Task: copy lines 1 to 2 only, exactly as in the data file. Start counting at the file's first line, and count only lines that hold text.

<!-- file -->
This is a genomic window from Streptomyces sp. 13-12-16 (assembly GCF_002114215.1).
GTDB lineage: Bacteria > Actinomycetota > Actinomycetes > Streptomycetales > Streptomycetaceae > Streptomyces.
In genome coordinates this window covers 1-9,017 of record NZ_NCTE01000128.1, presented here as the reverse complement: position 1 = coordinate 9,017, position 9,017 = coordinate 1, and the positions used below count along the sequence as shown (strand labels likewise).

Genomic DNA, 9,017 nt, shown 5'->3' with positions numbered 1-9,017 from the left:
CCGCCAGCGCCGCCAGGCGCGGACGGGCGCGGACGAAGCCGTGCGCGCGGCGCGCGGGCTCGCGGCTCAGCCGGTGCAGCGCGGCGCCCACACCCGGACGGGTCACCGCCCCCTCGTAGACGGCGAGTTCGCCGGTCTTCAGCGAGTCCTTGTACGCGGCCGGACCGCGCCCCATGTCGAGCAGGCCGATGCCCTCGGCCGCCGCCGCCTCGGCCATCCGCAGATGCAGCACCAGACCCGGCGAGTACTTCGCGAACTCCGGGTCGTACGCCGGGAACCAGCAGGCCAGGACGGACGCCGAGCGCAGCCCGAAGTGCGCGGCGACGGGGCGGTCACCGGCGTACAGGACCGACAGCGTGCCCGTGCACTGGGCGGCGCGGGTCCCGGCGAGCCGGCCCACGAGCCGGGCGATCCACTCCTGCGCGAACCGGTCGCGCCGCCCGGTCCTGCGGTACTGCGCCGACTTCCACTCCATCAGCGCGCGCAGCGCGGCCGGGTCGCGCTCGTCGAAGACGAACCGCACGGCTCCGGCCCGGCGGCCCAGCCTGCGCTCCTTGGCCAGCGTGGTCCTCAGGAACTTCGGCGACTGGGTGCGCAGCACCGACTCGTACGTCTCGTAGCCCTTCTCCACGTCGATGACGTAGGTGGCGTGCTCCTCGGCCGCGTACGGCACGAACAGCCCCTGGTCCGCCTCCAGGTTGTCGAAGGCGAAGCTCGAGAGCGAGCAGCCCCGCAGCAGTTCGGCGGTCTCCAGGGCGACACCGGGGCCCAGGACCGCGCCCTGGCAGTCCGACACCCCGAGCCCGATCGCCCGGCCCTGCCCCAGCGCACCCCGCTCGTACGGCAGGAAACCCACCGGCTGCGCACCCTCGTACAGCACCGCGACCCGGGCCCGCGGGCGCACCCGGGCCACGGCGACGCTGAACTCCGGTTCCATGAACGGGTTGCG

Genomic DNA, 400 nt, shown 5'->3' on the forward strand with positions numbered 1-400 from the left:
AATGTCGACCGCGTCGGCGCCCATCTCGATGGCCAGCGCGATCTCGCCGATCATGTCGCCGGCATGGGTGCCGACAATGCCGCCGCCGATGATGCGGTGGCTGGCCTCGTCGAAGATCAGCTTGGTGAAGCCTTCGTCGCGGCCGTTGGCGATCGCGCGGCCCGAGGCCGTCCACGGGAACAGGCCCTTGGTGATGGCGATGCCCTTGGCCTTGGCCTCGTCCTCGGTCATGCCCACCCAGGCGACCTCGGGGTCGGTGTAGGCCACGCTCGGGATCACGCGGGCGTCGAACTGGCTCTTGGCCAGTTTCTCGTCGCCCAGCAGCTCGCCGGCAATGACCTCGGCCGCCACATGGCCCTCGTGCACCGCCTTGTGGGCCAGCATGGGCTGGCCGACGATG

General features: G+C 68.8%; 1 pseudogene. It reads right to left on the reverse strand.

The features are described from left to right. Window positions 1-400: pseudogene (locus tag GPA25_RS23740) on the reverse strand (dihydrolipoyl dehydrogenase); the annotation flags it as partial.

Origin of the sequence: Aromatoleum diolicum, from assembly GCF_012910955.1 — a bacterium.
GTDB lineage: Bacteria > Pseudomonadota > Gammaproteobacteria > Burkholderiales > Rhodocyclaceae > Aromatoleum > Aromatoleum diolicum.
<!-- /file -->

This is a genomic window from Streptomyces sp. 13-12-16 (assembly GCF_002114215.1).
GTDB lineage: Bacteria > Actinomycetota > Actinomycetes > Streptomycetales > Streptomycetaceae > Streptomyces.